Analysis of Suspended Material in Lake Mead Using Remote Sensing Indices

Document Type

Conference Proceeding

Publication Date


Publication Title

World Environmental and Water Resources Congress 2021


American Society of Civil Engineers

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The effective management of suspended solids and their accompanying contaminants in water bodies requires information on the sources of sediments. Clear water reflects small amounts of solar irradiance, while water loaded with suspended materials (SM) has the potential of reflecting large amounts of sunlight. This study focused on the analysis of SM in Lake Mead, which lies on the Colorado River, using remote sensing spectral indices. Landsat 7 Enhanced Thematic Mapper (ETM+) satellite images were used to determine the spectral indices such as normalized suspended material index (NSMI), normalized difference suspended sediment index (NDSSI), and band ratio (BR). This paper established relationship between the satellite image and ground truth data obtained from United States Geological Survey (USGS) data. A map of spatial distribution of suspended sediments in Lake Mead was produced. The map showed that high suspended sediments were generally identified at the entry points of Lake Mead, with lower suspended sediments being concentrated at the basins of the lake. Results also showed that an increase in suspended sediment concentration (SSC) produces a corresponding increase in NSMI values. An exponential relationship between SSC and NSMI values, with coefficient of determination (R2) of approximately 0.96, was developed in this study.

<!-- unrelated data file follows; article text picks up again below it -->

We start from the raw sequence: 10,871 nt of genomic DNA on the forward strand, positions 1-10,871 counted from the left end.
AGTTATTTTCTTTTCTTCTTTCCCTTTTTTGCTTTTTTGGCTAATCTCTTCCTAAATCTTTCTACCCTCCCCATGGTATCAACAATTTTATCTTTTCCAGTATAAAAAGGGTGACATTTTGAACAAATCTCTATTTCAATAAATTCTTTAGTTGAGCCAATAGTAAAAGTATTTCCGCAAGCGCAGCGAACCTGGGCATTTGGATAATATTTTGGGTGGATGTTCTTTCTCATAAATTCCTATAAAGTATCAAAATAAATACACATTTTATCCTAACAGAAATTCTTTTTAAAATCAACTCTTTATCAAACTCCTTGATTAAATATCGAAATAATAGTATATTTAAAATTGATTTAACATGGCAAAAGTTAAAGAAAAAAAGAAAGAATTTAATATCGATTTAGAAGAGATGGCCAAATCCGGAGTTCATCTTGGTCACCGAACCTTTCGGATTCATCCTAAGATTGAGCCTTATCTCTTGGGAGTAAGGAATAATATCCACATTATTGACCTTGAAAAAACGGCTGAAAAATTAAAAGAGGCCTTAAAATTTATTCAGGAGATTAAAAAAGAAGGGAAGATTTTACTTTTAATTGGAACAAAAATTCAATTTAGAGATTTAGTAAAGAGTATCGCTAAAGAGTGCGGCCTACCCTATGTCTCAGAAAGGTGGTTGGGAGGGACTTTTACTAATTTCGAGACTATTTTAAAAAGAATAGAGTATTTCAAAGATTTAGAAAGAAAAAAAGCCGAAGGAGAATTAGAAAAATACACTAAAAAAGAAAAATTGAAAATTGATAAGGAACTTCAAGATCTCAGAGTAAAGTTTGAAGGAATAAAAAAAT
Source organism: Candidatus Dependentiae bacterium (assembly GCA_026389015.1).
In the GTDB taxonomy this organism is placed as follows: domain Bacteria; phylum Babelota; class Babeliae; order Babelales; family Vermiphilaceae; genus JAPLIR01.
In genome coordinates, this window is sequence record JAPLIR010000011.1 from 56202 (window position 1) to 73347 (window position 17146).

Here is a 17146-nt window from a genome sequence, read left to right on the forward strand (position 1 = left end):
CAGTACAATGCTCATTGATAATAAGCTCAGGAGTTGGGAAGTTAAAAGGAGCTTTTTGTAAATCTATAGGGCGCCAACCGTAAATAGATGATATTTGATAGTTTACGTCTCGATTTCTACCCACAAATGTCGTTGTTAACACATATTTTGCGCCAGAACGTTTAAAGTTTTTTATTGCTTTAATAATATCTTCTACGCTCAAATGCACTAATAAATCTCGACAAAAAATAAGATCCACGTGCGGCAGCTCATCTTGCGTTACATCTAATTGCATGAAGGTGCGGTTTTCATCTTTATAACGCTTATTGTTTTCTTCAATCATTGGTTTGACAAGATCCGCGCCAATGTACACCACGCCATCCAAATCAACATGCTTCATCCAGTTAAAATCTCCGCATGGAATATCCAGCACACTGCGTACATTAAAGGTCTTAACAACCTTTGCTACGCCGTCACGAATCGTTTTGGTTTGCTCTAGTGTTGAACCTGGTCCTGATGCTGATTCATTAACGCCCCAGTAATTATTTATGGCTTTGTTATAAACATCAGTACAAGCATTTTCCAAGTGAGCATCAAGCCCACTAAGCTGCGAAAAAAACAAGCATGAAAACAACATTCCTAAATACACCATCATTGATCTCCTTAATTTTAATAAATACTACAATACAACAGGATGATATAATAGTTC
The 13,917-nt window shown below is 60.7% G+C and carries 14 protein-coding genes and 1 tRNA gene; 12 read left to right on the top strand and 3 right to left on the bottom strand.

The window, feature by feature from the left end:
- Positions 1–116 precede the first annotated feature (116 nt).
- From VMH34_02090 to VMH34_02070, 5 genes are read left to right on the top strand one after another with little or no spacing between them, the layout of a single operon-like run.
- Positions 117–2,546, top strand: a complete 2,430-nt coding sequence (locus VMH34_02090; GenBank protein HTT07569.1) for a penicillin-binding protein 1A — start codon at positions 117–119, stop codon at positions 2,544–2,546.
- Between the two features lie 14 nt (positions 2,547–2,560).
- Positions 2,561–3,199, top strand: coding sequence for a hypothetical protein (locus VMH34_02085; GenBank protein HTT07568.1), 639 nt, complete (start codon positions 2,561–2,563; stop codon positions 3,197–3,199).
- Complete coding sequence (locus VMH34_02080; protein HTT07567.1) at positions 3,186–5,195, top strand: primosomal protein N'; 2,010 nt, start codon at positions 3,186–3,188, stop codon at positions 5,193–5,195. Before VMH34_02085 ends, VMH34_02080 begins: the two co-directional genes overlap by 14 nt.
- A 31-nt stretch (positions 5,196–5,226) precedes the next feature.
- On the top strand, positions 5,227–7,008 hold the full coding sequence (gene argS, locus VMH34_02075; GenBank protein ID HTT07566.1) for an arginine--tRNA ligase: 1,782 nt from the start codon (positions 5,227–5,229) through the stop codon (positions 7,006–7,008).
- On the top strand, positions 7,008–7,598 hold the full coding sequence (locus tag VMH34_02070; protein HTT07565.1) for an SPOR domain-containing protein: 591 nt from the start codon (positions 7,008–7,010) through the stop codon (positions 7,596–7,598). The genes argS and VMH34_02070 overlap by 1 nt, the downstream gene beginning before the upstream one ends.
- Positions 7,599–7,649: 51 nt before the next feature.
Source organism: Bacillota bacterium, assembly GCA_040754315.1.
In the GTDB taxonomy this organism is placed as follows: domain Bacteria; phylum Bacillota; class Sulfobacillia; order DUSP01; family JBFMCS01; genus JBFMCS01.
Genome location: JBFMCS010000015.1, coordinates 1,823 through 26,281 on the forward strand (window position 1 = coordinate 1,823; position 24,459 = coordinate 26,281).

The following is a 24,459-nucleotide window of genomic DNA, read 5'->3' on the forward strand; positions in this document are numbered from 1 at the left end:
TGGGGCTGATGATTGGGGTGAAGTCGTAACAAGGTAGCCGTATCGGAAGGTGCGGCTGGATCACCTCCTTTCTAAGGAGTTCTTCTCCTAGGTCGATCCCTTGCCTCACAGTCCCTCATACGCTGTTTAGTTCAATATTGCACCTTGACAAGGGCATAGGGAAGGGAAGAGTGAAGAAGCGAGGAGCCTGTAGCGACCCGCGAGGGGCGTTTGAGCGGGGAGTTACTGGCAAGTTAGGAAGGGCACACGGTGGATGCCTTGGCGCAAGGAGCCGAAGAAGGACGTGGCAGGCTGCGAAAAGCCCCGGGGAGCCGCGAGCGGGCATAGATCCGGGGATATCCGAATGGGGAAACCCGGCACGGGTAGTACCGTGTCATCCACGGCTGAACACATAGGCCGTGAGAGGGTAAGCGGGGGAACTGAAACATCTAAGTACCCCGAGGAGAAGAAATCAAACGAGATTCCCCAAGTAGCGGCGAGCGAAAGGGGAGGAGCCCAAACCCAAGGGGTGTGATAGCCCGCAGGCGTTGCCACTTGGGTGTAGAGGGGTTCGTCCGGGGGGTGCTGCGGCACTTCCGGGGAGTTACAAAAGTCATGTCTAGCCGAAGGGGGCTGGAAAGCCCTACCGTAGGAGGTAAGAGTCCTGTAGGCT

Coefficient, determination; Ground truth data; Remote sensing spectral indices; Suspended sediment concentration


Environmental Engineering | Water Resource Management



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